April 6, 2006
Sacrifices Address Emotion of Guilt
Parshat Tzav (Leviticus 6:1-8:36)
The theme of Parshat Tzav is korbanot, the animal sacrifices brought in the Tabernacle and, later, in the Temple.
The Rambam, in his "Guide to the Perplexed," writes, "The purpose of sacrifices being incorporated into the Divine service of the Jewish people was to accommodate the transition of the people going from the extreme falsehood of idol worship to the extreme truth of worshipping one true God. The Jewish people had been steeped in an idolatrous culture and could only free themselves from it by utilizing the same form of animal sacrifice that they were accustomed to. Now, through strict rules and regiments, they could direct it toward the service of God."
Unfortunately, this statement has been grossly misunderstood. The Rambam never meant to imply that korbanot were a temporary means of service, whose practice would be abandoned as soon as the Jewish people were weaned from their idolatrous ways. Noah and his sons offered korbanot after the flood; Avraham offered various sacrifices. Neither of them needed to be weaned from idolatry.
Although the concept of animal sacrifices seems foreign, almost antithetical to our notion of serving God, korbanot were offered in the Temple on a daily basis. The detailed rituals of sacrifices played an essential role in the celebration of each holiday, and various sacrifices were offered to mark significant events in the lives of people.
Korbanot obviously played a major role in our service to God. How are we to understand that role?
The ultimate way to serve God and come closer to Him is through prayer and Torah study, for those methods involve one's heart and one's intellect.
At the same time, we are created with physical drives, and we are therefore driven to relate to God in a physical, tangible way. Offering a korban (from the word karov, to come close) is a hands-on project.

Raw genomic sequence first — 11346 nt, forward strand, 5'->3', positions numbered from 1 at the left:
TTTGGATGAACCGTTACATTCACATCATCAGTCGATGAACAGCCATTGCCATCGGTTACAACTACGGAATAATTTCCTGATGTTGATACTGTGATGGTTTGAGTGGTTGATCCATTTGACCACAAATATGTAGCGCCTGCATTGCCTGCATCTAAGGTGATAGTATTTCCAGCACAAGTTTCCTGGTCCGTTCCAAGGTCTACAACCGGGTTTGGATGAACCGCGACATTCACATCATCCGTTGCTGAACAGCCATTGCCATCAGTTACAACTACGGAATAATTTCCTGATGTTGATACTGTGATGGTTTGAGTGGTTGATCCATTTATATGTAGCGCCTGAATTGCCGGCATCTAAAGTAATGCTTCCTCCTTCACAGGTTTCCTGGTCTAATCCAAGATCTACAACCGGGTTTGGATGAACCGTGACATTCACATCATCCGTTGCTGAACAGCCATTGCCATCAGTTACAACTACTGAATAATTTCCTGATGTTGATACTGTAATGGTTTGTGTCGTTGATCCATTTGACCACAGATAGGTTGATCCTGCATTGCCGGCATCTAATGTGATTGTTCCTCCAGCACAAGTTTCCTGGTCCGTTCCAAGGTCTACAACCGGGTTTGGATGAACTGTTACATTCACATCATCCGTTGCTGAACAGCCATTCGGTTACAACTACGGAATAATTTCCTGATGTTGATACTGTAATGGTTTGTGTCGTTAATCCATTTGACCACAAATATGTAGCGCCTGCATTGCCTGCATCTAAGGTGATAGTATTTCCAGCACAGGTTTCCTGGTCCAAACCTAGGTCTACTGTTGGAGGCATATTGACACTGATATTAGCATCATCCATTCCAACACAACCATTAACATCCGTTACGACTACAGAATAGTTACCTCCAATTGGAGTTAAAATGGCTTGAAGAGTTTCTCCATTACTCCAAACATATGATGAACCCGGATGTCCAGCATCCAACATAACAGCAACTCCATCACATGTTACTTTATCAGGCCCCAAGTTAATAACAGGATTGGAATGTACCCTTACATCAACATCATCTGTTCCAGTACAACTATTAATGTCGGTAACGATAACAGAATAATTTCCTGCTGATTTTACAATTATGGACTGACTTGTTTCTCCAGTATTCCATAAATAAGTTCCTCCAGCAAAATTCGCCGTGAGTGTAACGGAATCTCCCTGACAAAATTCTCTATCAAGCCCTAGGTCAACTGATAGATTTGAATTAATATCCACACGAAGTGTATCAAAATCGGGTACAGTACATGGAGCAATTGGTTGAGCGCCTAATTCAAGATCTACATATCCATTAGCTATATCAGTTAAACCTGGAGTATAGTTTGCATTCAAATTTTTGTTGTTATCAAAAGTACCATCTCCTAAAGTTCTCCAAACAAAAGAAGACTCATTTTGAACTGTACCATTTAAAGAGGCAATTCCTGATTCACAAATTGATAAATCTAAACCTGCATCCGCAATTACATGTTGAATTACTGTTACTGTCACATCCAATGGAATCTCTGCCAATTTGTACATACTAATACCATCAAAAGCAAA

But this very human need is not given free rein; rather, the offering of sacrifices is governed by strict regulations, in order that we tangibly relate to God in a true, proper way.
Furthermore, korbanot address the human emotion of guilt. After a person sins, it is natural to feel guilty about having done wrong, having failed to live up to expected standards of behavior.
Instead of allowing a person to wallow in guilt, to feel disappointed and disillusioned and to succumb to a sense of hopelessness, the Torah requires the sinner to bring a sacrifice. One must purchase a living animal, bring it to the Temple, confess the sin, express a firm resolve never to repeat it and then offer the sacrifice upon the altar.
These steps allow for the individual to express natural guilt in a constructive manner and for one to perfect and improve one's character instead of being paralyzed by guilt.
Even in today's times, in absence of korbanot, the Torah continues to challenge us to use our yetzer hatov, or good inclination, to sublimate our yetzer hara, or evil inclination, and always channel them to achieve a higher purpose, to relate to God in a way that allows us to grow, improve and attain psychological and intellectual perfection.
Steven Weil is rabbi of Beth Jacob Congregation in Beverly Hills.
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